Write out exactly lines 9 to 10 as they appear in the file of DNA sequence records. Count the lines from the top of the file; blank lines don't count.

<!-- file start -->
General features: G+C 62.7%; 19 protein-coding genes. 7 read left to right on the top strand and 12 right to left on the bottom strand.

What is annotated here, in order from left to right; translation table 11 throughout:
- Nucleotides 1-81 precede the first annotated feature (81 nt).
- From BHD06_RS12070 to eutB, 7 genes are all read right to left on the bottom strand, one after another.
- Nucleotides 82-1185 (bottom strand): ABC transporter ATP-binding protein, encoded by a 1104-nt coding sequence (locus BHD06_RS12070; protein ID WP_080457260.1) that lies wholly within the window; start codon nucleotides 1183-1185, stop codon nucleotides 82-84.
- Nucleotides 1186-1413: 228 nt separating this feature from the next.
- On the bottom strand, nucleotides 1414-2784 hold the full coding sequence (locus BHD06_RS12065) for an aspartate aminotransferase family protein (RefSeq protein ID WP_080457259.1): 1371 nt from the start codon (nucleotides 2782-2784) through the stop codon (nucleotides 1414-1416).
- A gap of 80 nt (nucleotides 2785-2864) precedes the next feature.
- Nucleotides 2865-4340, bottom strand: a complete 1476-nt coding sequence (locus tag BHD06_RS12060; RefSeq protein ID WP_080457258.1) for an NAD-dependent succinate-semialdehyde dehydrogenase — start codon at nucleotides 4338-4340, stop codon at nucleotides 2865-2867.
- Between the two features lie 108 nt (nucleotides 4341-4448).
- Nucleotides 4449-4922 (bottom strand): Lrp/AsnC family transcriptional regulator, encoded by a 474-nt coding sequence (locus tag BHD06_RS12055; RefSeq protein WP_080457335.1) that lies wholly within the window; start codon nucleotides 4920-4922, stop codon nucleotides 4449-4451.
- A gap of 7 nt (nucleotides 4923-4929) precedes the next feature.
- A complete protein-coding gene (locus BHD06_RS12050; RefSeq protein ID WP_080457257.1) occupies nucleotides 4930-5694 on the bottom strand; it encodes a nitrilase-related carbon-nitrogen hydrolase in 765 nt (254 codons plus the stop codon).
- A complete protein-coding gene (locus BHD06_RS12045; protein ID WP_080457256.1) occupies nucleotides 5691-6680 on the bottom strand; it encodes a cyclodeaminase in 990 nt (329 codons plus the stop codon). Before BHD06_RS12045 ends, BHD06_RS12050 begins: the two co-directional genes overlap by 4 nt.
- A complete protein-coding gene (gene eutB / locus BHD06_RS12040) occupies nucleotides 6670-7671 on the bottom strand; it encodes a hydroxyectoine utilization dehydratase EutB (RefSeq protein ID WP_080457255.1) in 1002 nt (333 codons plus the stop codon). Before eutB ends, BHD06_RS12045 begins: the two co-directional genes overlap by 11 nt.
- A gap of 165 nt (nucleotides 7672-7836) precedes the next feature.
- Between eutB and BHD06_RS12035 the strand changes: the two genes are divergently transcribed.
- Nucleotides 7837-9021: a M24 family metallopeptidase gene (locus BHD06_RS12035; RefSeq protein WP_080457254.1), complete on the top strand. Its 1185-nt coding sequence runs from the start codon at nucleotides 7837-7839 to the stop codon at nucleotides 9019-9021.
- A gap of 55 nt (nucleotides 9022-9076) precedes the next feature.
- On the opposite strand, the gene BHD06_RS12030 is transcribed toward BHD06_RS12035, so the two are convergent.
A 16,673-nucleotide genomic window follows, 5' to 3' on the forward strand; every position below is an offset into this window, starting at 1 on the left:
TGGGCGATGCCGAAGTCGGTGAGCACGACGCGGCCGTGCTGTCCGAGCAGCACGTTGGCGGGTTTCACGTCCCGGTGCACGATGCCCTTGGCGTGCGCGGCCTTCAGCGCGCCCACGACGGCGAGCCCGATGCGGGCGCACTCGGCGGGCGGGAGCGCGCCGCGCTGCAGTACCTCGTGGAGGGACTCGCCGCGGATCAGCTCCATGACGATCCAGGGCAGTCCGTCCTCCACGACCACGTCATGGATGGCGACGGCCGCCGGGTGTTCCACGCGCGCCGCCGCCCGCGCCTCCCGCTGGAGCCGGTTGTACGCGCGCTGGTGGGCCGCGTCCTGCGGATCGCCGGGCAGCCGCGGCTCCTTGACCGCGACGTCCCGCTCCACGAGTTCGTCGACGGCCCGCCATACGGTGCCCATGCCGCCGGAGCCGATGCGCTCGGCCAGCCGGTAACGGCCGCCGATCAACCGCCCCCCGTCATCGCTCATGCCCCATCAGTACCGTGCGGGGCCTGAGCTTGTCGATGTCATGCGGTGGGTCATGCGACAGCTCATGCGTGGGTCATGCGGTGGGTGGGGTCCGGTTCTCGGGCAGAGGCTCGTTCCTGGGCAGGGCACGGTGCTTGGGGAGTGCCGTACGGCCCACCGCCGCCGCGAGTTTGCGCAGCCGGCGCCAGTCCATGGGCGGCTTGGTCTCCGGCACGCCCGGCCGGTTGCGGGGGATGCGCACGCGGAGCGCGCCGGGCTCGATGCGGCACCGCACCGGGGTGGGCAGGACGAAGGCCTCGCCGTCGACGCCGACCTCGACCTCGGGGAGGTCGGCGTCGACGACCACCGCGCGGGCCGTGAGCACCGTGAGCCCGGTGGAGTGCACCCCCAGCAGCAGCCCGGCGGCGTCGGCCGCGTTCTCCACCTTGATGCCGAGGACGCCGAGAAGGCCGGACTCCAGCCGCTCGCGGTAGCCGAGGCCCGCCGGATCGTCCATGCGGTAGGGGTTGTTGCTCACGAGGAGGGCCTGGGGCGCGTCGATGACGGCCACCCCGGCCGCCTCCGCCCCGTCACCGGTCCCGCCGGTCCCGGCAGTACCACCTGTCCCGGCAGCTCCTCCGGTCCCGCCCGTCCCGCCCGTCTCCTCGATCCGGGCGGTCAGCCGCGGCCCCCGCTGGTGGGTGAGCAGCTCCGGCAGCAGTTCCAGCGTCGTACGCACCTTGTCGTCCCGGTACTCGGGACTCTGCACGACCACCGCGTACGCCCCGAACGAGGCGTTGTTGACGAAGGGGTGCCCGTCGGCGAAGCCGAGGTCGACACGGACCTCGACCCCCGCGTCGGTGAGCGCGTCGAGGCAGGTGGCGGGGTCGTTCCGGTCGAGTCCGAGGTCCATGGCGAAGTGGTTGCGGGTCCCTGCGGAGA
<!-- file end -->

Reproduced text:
- Nucleotides 2865-4340, bottom strand: a complete 1476-nt coding sequence (locus tag BHD06_RS12060; RefSeq protein ID WP_080457258.1) for an NAD-dependent succinate-semialdehyde dehydrogenase — start codon at nucleotides 4338-4340, stop codon at nucleotides 2865-2867.
- Between the two features lie 108 nt (nucleotides 4341-4448).